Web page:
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Bright future for Hospice despite LHIN cloud

Linda Middleton told members and guests at the Hospice Prince Edward Annual General Meeting about her involvement with Hospice and its volunteers while "holding hands in the journey" with a good friend who was able to spend her final days in her own home. She presented scarves, in thanks, to Joscelyn Matthewman, Palliative Care Co-ordinator with the Family Health Team; Heather Campbell, Volunteer Community Visitor and Rev. Audrey Whitney, Service Co-ordinator.

Through an innovative partnership with the Rotary Club of Picton, Hospice Prince Edward hopes to create a Hospice Centre to help County residents spend their final days with dignity and quality, surrounded by loved ones.
“One cloud on the horizon,” said Hospice President Mark Larratt-Smith at the group’s first annual general meeting, is that the Local Health Integration Network (LHIN) is studying “economies of scale” to achieve cost savings. Community health agencies in South Eastern Ontario which receive funds from the LHIN would consolidate “back office” services on a regional basis for a standardized delivery of financial, accounting, information technology, human resources and purchasing.”
“Deja-vu” Larratt-Smith said, “in the form of echoes of the grandiose cost-savings claims of the hospitals restructuring commission over a decade ago at the time of the amalgamation of our hospital into Quinte Healthcare Corporation.”
The LHIN currently provides Hospice Prince Edward about $61,000 toward its annual operating budget.
“Such forced participation is hopelessly unrealistic for a community agency such as ours. There may be specific opportunities to achieve benefits in some areas, but we believe these will much more likely be found in co-operation among agencies in each local community rather than through regional agglomerations… Turning volunteers into unpaid regional bureaucrats will simply lead to the collapse of community agencies and the loss of the services that we provide. The end result will be either increased health service costs for the LHIN, or a reduction of service to a very vulnerable sector of our population – or both.”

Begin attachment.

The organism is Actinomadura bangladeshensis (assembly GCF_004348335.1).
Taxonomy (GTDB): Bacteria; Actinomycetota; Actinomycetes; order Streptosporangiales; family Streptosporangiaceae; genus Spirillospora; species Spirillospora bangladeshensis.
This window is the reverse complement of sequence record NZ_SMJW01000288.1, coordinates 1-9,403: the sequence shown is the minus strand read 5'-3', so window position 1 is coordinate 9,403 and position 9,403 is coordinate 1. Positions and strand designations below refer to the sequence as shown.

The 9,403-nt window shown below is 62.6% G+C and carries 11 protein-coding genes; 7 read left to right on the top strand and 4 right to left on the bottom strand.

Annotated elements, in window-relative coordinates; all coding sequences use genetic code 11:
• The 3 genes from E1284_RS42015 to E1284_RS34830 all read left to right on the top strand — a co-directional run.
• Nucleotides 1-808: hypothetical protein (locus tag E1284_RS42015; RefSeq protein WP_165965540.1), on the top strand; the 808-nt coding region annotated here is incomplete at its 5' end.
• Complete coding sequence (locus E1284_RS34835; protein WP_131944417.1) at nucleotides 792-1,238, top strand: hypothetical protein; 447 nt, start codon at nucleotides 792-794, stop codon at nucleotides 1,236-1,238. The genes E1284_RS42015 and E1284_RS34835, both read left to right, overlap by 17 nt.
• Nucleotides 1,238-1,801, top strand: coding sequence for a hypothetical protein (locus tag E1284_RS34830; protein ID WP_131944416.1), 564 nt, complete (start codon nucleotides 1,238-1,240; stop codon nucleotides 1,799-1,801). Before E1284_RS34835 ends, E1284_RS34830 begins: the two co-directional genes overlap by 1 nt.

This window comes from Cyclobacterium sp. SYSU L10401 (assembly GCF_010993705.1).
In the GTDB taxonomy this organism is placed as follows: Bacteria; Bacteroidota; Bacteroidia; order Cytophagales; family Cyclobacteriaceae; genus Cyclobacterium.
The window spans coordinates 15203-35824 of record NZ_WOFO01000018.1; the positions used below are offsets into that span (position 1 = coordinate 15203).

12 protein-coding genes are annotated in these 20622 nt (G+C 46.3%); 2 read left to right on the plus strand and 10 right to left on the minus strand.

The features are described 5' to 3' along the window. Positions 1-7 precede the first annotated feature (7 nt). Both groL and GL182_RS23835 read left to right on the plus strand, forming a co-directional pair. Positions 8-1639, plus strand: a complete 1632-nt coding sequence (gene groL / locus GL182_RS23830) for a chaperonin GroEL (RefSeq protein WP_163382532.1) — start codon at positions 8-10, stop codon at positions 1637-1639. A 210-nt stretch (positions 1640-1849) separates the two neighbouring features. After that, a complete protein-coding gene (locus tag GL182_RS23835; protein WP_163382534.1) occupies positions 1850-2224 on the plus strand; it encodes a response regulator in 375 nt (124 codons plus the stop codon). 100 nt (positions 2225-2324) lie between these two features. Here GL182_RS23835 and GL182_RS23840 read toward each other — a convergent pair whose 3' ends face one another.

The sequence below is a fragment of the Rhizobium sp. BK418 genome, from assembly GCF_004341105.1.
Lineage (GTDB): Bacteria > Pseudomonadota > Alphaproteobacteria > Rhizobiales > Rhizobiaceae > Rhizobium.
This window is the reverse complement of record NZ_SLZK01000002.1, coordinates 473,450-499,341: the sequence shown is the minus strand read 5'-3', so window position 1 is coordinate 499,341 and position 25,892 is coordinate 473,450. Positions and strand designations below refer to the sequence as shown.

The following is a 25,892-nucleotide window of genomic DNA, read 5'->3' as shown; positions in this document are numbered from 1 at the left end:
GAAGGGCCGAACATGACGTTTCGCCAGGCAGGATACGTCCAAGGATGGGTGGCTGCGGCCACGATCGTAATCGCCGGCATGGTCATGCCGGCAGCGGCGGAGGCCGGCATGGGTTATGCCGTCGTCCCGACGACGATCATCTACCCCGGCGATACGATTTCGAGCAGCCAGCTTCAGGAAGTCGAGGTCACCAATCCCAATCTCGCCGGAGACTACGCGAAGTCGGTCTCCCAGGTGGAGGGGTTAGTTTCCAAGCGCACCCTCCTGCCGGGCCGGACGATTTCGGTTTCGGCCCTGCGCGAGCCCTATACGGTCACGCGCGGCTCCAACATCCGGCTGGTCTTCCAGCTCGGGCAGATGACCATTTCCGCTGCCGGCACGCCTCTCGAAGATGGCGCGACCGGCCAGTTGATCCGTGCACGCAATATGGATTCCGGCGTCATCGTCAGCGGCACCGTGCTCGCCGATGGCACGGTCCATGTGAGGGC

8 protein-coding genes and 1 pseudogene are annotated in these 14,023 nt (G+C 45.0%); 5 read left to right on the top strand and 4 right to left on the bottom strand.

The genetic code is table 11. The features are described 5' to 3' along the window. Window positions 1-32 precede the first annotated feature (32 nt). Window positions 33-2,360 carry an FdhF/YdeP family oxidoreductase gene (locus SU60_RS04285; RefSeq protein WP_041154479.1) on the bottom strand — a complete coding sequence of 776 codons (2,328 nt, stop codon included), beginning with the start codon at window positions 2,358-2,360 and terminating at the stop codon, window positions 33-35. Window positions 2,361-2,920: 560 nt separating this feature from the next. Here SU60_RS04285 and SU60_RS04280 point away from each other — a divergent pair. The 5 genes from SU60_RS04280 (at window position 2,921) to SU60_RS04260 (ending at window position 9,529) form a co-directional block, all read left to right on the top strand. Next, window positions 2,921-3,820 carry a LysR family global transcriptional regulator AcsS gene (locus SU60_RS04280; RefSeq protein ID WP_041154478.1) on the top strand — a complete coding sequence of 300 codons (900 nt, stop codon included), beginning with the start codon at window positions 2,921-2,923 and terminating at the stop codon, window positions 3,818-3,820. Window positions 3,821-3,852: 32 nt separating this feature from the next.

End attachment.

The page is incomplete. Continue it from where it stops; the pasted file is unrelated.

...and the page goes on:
In the hopes “common sense will prevail” Larratt-Smith said Hospice Prince Edward move forward with partnerships with other health care organizations, a broader involvement with the community and expansion of services.
Work with Picton’s Rotary Club on a Hospice Centre fills all three objectives.
“Picton Rotary Club President Jim Wait and his board communicated to us their own vision of a fundraising campaign to support  just such a residential hospice facility. It has brought fresh enthusiasm and momentum to our planning.
“Our vision is to bring together our services and many of those of our health care partners under one roof in a hospice centre that will deliver seamless care incluidng residential end-of-life and respite care for County residents in a home-like setting and at much lower cost than in an active treatment hospital facility.”
Practical issues to be addressed include finding or building a suitable facility, details of services, funding for construction and ongoing operation.
“Informal discussion identified Benson Hall as a possible location where an existing County owned heritage facility might be rejuvenated into a comfortable setting for patients and their families close to the other Picton-based health services. Undoubtedly there willl be other possibilities that will come forward,” Larratt-Smith said. “We are confident that with the initiative shown by the Picton Rotary Club and with the involvement of many others from the community, we can provide a calm and comforting place for residents of the County and their families to spend their final days of life together.”
Despite the distraction of the LHIN amalgamation initiative, Larratt-Smith congratulated Hospice Prince Edward board members, volunteers and supporters for a productive year.
“We are very proud of Hospice and of the fact that all of our services are provided to those who need them without charge. I believe that we have a bright future ahead of us as we continue to be “neighbours caring for neighbours.”

“You matter because of who you are. You matter to the last moment of your life, and we will do all we can , not only to help you die peacefully, but also to live until you die.”
–Dame Cicely Saunders

Hospice, in the earliest days, was a concept rooted in the centuries-old idea of offering a place of shelter and rest, or “hospitality” to weary and sick travelers on a long journey. In 1967, Dame Cicely Saunders at St. Christopher’s Hospice in London first applied the term “hospice” to specialized care for dying patients. Today, hospice care provides humane and compassionate care for people in the last phases of incurable disease so that they may live as fully and comfortably as possible.

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